The tin canning process was allegedly created by Frenchman Philippe de Girard and the idea passed to British merchant Peter Durand who was used as an agent to patent Girard's idea in 1810. The canning concept was based on experimental food preservation work in glass containers the year before by the French inventor Nicholas Appert. Durand did not pursue food canning, but, in 1812, sold his patent to two Englishmen, Bryan Donkin and John Hall, who refined the process and product, and set up the world's first commercial canning factory on Southwark Park Road, London. By 1813 they were producing their first tin canned goods for the Royal Navy. By 1820, tin canisters or cans were being used for gunpowder, seeds, and turpentine.
Early tin cans were sealed by soldering with a tin-lead alloy, which could lead to lead poisoning. Infamously, in the 1845 Arctic expedition of Sir John Franklin, crew members suffered from severe lead poisoning, thought to be caused by eating tin canned food. More recent research suggests the lead poisoning was more likely to have been caused by the water pipe system on the two ships.
Most cans are right circular cylinders with identical and parallel round tops and bottoms with vertical sides. However, cans for small volumes or particularly-shaped contents, the top and bottom may be rounded-corner rectangles or ovals. Other contents may suit a can that is somewhat conical in shape.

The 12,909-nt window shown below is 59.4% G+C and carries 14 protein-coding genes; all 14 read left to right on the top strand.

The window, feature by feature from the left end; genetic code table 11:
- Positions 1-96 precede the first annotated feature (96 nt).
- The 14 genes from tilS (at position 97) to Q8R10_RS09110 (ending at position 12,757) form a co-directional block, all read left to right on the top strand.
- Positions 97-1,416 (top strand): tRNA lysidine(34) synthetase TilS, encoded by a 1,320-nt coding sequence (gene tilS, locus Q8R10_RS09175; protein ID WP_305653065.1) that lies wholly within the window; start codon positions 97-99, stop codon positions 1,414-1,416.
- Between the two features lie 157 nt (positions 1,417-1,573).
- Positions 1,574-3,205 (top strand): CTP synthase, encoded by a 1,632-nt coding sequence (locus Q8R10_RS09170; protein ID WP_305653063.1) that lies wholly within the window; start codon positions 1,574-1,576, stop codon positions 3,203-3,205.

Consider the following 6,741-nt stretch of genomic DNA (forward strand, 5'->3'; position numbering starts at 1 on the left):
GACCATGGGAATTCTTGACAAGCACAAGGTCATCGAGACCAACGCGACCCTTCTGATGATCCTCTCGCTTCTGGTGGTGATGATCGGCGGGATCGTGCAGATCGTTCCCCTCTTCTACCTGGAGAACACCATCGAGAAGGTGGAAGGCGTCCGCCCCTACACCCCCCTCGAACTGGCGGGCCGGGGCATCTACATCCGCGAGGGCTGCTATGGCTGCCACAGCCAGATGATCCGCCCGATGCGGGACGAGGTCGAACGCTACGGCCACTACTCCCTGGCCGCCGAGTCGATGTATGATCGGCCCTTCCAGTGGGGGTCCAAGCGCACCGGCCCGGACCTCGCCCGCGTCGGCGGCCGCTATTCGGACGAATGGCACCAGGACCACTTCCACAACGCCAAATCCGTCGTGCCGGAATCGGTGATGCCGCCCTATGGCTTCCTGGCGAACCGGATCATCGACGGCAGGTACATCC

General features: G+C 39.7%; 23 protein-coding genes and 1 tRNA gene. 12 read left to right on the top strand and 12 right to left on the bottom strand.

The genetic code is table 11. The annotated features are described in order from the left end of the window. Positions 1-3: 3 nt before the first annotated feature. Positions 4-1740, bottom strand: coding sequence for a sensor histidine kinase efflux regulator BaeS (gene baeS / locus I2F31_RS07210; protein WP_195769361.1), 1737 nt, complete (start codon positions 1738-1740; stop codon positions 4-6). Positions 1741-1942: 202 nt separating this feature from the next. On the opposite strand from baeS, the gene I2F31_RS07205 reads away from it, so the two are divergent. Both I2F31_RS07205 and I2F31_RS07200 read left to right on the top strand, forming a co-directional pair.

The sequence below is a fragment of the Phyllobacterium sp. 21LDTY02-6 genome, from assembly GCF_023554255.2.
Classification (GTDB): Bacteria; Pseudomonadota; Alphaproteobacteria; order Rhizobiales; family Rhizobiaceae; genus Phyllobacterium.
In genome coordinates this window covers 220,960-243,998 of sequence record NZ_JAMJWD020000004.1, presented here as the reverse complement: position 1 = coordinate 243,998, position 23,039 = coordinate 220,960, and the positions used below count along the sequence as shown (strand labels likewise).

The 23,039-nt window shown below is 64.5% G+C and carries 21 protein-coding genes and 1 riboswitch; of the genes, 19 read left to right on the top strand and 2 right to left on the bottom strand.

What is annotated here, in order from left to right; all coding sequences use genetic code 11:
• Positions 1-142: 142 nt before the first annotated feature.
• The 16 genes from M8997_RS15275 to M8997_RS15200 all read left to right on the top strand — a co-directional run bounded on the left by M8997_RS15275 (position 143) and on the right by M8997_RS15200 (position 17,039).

Fabrication of most cans results in at least one rim—a narrow ring slightly larger than the outside diameter of the rest of the can. The flat surfaces of rimmed cans are recessed from the edge of any rim (toward the middle of the can) by about the width of the rim; the inside diameter of a rim, adjacent to this recessed surface, is slightly smaller than the inside diameter of the rest of the can.
Three-piece can construction results in top and bottom rims. In two-piece construction, one piece is a flat top and the other a deep-drawn cup-shaped piece that combines the (at least roughly) cylindrical wall and the round base. Transition between wall and base is usually gradual. Such cans have a single rim at the top. Some cans have a separate cover that slides onto the top or is hinged.
Two piece steel cans can be made by "drawing" to form the bottom and sides and adding an "end" at the top: these do not have side seams. Cans can be fabricated with separate slip-on, or friction fit covers and with covers attached by hinges. Various easy opening methods are available.
In the mid-20th century, a few milk products were packaged in nearly rimless cans, reflecting different construction; in this case, one flat surface had a hole (for filling the nearly complete can) that was sealed after filling with a quickly solidifying drop of molten solder. Concern arose that the milk contained unsafe levels of lead leached from this solder plug.